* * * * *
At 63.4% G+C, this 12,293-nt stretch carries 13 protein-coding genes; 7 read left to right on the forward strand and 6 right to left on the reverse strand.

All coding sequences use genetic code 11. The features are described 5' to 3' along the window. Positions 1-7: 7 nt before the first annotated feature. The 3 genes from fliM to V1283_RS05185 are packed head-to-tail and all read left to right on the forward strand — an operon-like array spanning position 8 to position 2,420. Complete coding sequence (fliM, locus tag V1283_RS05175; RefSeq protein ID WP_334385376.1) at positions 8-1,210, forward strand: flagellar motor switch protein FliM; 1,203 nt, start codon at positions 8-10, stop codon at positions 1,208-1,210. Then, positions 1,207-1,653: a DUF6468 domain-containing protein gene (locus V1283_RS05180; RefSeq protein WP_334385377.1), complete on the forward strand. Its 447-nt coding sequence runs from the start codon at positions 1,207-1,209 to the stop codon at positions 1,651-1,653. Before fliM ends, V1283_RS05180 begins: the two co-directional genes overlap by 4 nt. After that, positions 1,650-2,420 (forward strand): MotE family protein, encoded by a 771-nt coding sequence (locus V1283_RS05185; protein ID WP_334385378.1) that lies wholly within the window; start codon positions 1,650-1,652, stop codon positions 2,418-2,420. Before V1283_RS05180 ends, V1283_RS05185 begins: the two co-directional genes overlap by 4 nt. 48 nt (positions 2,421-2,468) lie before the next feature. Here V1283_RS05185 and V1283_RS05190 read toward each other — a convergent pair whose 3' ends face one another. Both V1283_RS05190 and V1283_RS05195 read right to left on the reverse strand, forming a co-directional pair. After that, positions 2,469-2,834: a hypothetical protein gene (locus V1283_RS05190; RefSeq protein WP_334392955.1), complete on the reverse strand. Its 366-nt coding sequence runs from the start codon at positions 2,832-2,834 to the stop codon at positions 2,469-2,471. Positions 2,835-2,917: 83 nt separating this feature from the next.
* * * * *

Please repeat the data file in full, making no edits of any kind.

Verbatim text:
At 63.4% G+C, this 12,293-nt stretch carries 13 protein-coding genes; 7 read left to right on the forward strand and 6 right to left on the reverse strand.

All coding sequences use genetic code 11. The features are described 5' to 3' along the window. Positions 1-7: 7 nt before the first annotated feature. The 3 genes from fliM to V1283_RS05185 are packed head-to-tail and all read left to right on the forward strand — an operon-like array spanning position 8 to position 2,420. Complete coding sequence (fliM, locus tag V1283_RS05175; RefSeq protein ID WP_334385376.1) at positions 8-1,210, forward strand: flagellar motor switch protein FliM; 1,203 nt, start codon at positions 8-10, stop codon at positions 1,208-1,210. Then, positions 1,207-1,653: a DUF6468 domain-containing protein gene (locus V1283_RS05180; RefSeq protein WP_334385377.1), complete on the forward strand. Its 447-nt coding sequence runs from the start codon at positions 1,207-1,209 to the stop codon at positions 1,651-1,653. Before fliM ends, V1283_RS05180 begins: the two co-directional genes overlap by 4 nt. After that, positions 1,650-2,420 (forward strand): MotE family protein, encoded by a 771-nt coding sequence (locus V1283_RS05185; protein ID WP_334385378.1) that lies wholly within the window; start codon positions 1,650-1,652, stop codon positions 2,418-2,420. Before V1283_RS05180 ends, V1283_RS05185 begins: the two co-directional genes overlap by 4 nt. 48 nt (positions 2,421-2,468) lie before the next feature. Here V1283_RS05185 and V1283_RS05190 read toward each other — a convergent pair whose 3' ends face one another. Both V1283_RS05190 and V1283_RS05195 read right to left on the reverse strand, forming a co-directional pair. After that, positions 2,469-2,834: a hypothetical protein gene (locus V1283_RS05190; RefSeq protein WP_334392955.1), complete on the reverse strand. Its 366-nt coding sequence runs from the start codon at positions 2,832-2,834 to the stop codon at positions 2,469-2,471. Positions 2,835-2,917: 83 nt separating this feature from the next.